27 June 2017 by Ben Clacy
The cyber attack on the NHS demonstrated its resilience but highlighted where improvements can be made
During the widely-reported worldwide cyber attack in May, which infected more than 230,000 computers in over 150 countries, 47 NHS trusts were ambushed by the WannaCry ransomware, leading to cancelled operations and patients being turned away from A&E. It is now important to cast a critical eye over the event, review how the trusts dealt with the threat, and see what can be done in future.
At the outset, three issues need to be mentioned. First, the breadth of organisations and countries affected show that this was not a targeted attack on the NHS, and nor was it only NHS trusts whose IT was breached.
The list of major corporations affected was extensive, including FedEx, Renault, Telefónica, China National Petroleum Corporation, the Indian State Police and Deutsche Bahn, and contained organisations that spend considerably more time and resource on technology and cyber security than NHS trusts can.
The scale of the attack reveals it as a global problem and shows just how difficult it is going to be to defend against the constantly developing and often sophisticated methods of attack. Merely blaming NHS managers, as some have been doing, is clearly way off and demonstrates a lack of understanding of the root problem.
Second, it was also evident that the NHS was ready for a major crisis. Business continuity and disaster recovery plans kicked in where appropriate across the country, as they were required to, as the extent of the attack became clear.
This varied from closing down potentially compromised systems in some trusts, to full-on silver command in others. What was clear is that the NHS is actually well placed to deal with issues of this magnitude, in part due to the fact that any numbers of major incidents are just around the corner for any given trust.
Third, we also saw that the old saying about the NHS’s crown jewel being its people is true. Despite the myriad of issues for large parts of the NHS workforce, the staff involved went above and beyond to ensure patient safety and care were not compromised.
The attack showed how different parts of the NHS work well together, as clinical and support staff battled to minimise the impact on patients and restore IT systems. Among all the headlines showing a stretched and pressured service, this was a timely reminder of the million-plus people who keep the NHS running.
However, any major incident, whatever the cause, requires a cold hard look at where future improvements can be made.
In this instance, the first lesson is the fact that there will inevitably be a future incident to manage.
Cyber crime is not new, but it is developing at an alarming rate so is therefore an extraordinarily difficult risk to mitigate. We will continue to ensure we do all we can to stop attacks, through security measures and staff awareness, but we cannot eradicate it.
Understanding this places as much emphasis on a trust’s business continuity plan as it does on its approach to preventing cyber crime. Clearly these plans are already in place, but now they have been used it is time to evaluate and understand areas where they can be improved in the future to be ready for the next attack that gets through.
There are some lessons around communication, both within the NHS and with the wider public. Internally, there is heavy reliance on email as the main tool of communication.
In reality, this is also the case across the corporate landscape. Although those in the technology sector have been sounding the death knell for email for some 10 years, it is still the predominant and most widely-used tool in organisations.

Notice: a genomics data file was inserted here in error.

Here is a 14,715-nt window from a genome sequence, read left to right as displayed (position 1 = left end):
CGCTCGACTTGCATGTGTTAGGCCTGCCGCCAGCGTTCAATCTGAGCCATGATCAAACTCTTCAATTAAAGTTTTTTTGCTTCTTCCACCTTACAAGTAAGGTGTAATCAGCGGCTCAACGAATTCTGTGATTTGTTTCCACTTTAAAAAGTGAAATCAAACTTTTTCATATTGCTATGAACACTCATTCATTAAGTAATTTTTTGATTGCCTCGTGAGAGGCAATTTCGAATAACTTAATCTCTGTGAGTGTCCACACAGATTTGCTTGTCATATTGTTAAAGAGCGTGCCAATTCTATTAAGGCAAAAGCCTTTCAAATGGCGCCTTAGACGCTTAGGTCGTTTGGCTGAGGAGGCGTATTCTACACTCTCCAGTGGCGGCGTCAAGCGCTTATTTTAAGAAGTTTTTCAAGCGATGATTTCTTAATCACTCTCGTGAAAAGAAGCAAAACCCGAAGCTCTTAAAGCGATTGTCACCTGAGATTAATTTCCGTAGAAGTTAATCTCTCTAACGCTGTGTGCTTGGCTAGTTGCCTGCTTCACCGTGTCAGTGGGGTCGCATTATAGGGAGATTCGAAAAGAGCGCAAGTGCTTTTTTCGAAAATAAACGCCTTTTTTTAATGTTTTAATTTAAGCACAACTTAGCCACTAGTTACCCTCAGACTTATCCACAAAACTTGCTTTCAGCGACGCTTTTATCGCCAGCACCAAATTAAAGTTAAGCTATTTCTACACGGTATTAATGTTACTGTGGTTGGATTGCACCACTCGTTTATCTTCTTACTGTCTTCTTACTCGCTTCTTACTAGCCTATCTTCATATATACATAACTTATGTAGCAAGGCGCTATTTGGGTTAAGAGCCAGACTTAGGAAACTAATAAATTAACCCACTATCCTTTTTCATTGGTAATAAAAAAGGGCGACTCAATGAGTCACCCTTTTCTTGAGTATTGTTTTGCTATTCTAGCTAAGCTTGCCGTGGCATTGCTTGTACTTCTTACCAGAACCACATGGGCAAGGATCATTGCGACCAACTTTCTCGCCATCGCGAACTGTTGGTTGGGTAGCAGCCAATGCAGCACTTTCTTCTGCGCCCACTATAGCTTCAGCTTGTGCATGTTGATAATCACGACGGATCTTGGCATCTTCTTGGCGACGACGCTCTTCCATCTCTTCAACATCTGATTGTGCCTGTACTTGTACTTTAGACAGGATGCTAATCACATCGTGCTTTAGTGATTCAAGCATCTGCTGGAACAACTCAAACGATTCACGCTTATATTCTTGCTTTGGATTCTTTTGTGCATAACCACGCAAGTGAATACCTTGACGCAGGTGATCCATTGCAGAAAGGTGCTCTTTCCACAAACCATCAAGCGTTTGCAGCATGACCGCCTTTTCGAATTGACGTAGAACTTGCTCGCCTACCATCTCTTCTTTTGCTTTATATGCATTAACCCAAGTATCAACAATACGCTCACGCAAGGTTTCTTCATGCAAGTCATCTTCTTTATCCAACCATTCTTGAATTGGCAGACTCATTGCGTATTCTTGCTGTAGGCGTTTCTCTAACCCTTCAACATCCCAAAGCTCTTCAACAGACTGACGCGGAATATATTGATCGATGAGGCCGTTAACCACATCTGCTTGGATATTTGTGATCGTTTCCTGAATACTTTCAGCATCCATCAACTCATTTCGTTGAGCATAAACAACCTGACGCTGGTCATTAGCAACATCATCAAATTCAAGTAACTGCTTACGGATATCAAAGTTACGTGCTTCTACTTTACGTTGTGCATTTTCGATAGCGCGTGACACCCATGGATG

There needs to be significant thought given to what future communications channels are used within trusts, throughout the whole health and care service, and nationally to ensure communication is still possible during any future attacks. For some trusts and organisations, email was down for a considerable length of time, so alternative communications channels are key in the future.
There is also some improvement possible in how the NHS communicates with the public. On a trust level, plans are always in place to communicate with patients and the local population, but there needs to be more thought given to how the bigger picture around these incidents is communicated.
Finally, this major attack has shone a light on capital investment, or more accurately on how constrained this has been in recent years, and the link this has to technology. The financial constraints on the NHS have been, and continue to be, well documented, but this pressing issue has not always been linked to the knock-on effect of ageing IT infrastructures.
What is also not well understood is this is not as simple as upgrading all those trusts still running Windows XP. Aside from the fact that the most affected operating system was Windows 7, not XP, and that upgrading Windows XP is potentially far from simple, this underinvestment in technology is much wider and more complicated.
Even doing the work required to understand the cost of the investment needed is a significant task for most trusts. They are potentially being stifled because there is no indication that capital will be provided to make the required upgrades and changes. We need to understand that the impact of not investing is so great that there really is no option.
The WannaCry attack showed how prepared the NHS is for major incidents and was a timely reminder of just how good it is at coping with extreme pressures. Also, like anything that goes wrong, it offers an opportunity to understand where improvements can be made, and in particular shone a light on the chronic underinvestment in basic technology.
The future NHS really needs a significant capital investment, of time and money, to ensure it can deal with the ever-present threat of cyber crime in the future.